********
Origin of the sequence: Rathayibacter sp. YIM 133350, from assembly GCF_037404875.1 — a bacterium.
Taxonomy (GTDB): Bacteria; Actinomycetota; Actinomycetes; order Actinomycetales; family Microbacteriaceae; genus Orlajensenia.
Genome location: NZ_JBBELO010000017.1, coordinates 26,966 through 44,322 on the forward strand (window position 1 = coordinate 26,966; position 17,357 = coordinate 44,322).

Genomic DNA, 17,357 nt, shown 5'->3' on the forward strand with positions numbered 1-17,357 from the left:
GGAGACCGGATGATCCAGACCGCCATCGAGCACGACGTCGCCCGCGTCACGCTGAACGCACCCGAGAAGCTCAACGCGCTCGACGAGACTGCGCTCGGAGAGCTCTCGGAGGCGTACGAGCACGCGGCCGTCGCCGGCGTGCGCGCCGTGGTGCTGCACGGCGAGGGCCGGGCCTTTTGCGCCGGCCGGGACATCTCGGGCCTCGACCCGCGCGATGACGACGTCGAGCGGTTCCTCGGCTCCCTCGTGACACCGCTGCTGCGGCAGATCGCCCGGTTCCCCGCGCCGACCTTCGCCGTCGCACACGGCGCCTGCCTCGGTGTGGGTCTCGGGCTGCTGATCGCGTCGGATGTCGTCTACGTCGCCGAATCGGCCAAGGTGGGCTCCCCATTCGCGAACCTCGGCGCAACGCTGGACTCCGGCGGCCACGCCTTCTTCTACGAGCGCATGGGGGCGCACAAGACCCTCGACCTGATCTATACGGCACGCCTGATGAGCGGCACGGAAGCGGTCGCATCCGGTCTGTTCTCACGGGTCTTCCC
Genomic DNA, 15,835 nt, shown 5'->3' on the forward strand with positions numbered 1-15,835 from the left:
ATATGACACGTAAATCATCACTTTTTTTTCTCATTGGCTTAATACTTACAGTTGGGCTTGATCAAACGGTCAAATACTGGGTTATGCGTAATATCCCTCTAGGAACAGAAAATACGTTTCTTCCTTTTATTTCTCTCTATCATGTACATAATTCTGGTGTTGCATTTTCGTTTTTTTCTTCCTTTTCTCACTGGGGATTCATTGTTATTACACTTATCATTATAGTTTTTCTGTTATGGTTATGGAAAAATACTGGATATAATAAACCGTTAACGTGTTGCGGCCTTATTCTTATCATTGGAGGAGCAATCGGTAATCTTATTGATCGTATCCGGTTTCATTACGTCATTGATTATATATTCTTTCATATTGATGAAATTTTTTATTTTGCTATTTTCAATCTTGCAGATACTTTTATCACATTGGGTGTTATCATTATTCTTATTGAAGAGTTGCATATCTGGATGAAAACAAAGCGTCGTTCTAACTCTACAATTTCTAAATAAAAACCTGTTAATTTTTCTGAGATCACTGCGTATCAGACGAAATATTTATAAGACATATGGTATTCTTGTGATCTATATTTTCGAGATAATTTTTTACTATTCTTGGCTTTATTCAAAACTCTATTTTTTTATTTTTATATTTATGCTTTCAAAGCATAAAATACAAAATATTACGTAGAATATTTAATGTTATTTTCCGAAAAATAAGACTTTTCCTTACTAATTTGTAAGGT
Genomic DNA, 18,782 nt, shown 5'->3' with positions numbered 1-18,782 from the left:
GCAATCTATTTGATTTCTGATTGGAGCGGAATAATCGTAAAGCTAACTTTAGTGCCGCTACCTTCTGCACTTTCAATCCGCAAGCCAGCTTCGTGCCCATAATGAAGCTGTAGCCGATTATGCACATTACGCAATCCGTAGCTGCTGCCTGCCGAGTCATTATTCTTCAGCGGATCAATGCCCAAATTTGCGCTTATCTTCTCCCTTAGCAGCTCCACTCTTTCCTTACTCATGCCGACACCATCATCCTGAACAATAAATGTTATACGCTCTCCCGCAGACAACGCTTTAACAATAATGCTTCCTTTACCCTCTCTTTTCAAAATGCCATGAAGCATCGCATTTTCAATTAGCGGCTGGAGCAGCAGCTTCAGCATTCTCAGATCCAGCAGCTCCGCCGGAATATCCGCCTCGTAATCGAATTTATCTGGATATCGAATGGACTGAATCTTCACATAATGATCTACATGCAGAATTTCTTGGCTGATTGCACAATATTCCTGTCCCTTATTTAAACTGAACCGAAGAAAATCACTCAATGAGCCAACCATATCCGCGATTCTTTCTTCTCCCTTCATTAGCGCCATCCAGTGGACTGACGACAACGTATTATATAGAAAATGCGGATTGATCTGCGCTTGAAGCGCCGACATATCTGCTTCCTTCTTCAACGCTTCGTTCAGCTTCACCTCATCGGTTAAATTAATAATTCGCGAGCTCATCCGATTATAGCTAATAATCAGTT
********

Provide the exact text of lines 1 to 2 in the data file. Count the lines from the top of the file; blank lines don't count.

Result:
Origin of the sequence: Rathayibacter sp. YIM 133350, from assembly GCF_037404875.1 — a bacterium.
Taxonomy (GTDB): Bacteria; Actinomycetota; Actinomycetes; order Actinomycetales; family Microbacteriaceae; genus Orlajensenia.